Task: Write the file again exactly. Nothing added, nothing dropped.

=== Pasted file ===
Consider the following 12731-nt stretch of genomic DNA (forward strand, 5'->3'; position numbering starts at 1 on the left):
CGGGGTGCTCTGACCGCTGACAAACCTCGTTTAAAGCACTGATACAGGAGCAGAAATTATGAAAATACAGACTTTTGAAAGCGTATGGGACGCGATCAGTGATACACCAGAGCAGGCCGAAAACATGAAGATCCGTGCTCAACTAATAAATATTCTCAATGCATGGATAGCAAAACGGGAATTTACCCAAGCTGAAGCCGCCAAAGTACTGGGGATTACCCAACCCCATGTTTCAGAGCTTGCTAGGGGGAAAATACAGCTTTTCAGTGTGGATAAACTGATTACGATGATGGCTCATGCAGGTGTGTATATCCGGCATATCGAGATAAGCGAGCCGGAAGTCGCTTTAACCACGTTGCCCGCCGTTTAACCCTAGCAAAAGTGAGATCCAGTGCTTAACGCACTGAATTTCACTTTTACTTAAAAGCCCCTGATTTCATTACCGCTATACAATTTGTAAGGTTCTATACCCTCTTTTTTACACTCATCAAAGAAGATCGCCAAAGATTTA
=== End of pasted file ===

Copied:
Consider the following 12731-nt stretch of genomic DNA (forward strand, 5'->3'; position numbering starts at 1 on the left):
CGGGGTGCTCTGACCGCTGACAAACCTCGTTTAAAGCACTGATACAGGAGCAGAAATTATGAAAATACAGACTTTTGAAAGCGTATGGGACGCGATCAGTGATACACCAGAGCAGGCCGAAAACATGAAGATCCGTGCTCAACTAATAAATATTCTCAATGCATGGATAGCAAAACGGGAATTTACCCAAGCTGAAGCCGCCAAAGTACTGGGGATTACCCAACCCCATGTTTCAGAGCTTGCTAGGGGGAAAATACAGCTTTTCAGTGTGGATAAACTGATTACGATGATGGCTCATGCAGGTGTGTATATCCGGCATATCGAGATAAGCGAGCCGGAAGTCGCTTTAACCACGTTGCCCGCCGTTTAACCCTAGCAAAAGTGAGATCCAGTGCTTAACGCACTGAATTTCACTTTTACTTAAAAGCCCCTGATTTCATTACCGCTATACAATTTGTAAGGTTCTATACCCTCTTTTTTACACTCATCAAAGAAGATCGCCAAAGATTTA